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    Chinese Scientists Develop AI `Child´ with `Human Emotions´

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    Chinese scientists have developed an AI known as Tongtong that they claim can “interpret human emotions.” Bigai calls his new creation an “AI child,” but in reality, it's just software trained to perform certain tasks on its own without human intervention.

    Bigai unveiled Tong Tong, which means “little girl” in English, at the Artificial General Intelligence Technology Frontier Exhibition held in Beijing from January 28th to 29th.

    Chinese entity – Bigai – Founded by Song-Chun Zhu in 2020. He lived, worked, and studied in the United States for 28 years before leaving his professorship at UCLA to return home and start a company.

    interpret human intentions

    Ton Ton was programmed to cleanse his environment and keep his surroundings tidy. Ideally, she would be able to “interpret human intentions,” according to the South China Morning Post. (SCMP), due to her ability to know what humans will do next. For example, if Tong Tong finds a bent frame, he straightens it.

    When she sees milk spilled, she cleans it up herself without being asked.

    “Ton-Ton has a heart and strives to understand the common sense that humans teach her. She distinguishes between right and wrong, expresses her attitude in different situations, and has the power to shape the future. ” Bigai said in a video post.

    According to SCMP, Ton Ton depicts the behavior of 3- to 4-year-old children and is expected to improve their skills, values, and knowledge through continuous interaction.

    Also read: AI researchers discover that AI models intentionally refuse instructions

    girls have feelings too

    The company views future developments as follows: A big step towards Achieving artificial general intelligence (AGI), the state where machines can think and reason like humans.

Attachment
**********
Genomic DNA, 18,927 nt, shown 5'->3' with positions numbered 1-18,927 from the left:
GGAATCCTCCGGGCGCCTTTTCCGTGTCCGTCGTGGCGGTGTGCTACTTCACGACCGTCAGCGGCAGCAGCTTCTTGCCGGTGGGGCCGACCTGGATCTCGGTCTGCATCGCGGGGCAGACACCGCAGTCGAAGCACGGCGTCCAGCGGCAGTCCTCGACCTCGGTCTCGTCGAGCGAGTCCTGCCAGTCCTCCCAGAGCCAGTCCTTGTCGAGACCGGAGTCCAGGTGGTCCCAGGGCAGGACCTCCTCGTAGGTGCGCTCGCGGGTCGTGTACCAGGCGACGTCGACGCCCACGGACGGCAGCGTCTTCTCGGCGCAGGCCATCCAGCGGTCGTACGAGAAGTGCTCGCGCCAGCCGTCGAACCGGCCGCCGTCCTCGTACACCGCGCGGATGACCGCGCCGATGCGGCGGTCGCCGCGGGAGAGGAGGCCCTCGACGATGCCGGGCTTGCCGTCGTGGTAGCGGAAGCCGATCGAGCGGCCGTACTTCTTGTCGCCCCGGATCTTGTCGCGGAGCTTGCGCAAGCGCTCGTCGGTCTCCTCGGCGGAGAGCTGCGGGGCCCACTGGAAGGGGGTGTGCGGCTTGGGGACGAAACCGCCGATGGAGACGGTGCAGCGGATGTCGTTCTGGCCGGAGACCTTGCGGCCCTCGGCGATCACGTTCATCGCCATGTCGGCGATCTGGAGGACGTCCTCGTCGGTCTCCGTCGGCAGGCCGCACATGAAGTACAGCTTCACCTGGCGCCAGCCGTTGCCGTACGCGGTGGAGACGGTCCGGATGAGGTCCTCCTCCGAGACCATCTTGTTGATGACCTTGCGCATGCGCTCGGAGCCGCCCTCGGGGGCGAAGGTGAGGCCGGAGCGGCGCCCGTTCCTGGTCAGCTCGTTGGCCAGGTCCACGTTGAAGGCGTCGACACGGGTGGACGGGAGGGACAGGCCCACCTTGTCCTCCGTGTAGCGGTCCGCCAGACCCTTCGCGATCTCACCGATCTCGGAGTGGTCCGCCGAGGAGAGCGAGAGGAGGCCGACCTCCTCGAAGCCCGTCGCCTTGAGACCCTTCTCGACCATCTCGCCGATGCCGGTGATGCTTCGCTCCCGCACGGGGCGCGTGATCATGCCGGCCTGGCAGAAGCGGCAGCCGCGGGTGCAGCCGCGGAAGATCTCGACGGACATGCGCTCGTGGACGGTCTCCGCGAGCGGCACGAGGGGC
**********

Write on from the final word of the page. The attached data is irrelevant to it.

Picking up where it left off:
According to Bigai's video, Tonton is able to express his emotions as he “has his own joy, anger, and sadness.” Researcher and Bigai director Song-Chun Zhu further explained that apart from emotions, having common sense, just like humans, is an important element of the general aspect of intelligence.

    Furthermore, the AI ​​child should be able to “not only complete an infinite number of tasks, but also define new tasks autonomously.”

    “To move towards general artificial intelligence, we need to create entities that understand the real world and have a wide range of skills,” Zhu explained.

    Mr. Zhu is a prominent scholar specializing in the field of AI research, including the field of AI in general. autonomous robotcomputer vision, to name a few. The U.S. Naval Research Laboratory has won some of the highest awards in a variety of fields, including the ONR Young Investigator Award, and works at leading institutions in the field of AI.

    ton test

    Bigai also showcased an AI testing platform known as Tong Test. The test was published by Zhu and his team in the journal Engineering, sponsored by the Chinese Academy of Engineering, last August.

    According to SCMP, traditional AI testing that focuses on task orientation, human identification, and “virtual environments” has limitations. For example, the Turing Test only assesses the level of communication between AI and humans.

    Although virtual environment testing creates a realistic experience, it “tends to oversimplify the physical environment.”

    However, researchers say the Tong Test assesses five aspects: cognition, language, vision, motor and learning.

    “With nearly 100 specialized tasks and more than 50 general tasks, Tong Test provides a complete testing regime for the development of general artificial intelligence,” the institute said in a statement on its website. ” he said.

    “For general AI to be seamlessly integrated, human environmentThey must learn and perform tasks in complex settings based on values ​​and an understanding of cause-and-effect relationships,” Zhu said in a statement.

    For this reason, Zhu said his team proposed Tong Test, a new direction for AI testing that specifically focuses on practical abilities and values.

    “Our research guides the way general AI can learn and improve its capabilities more effectively and safely to better serve human society.”

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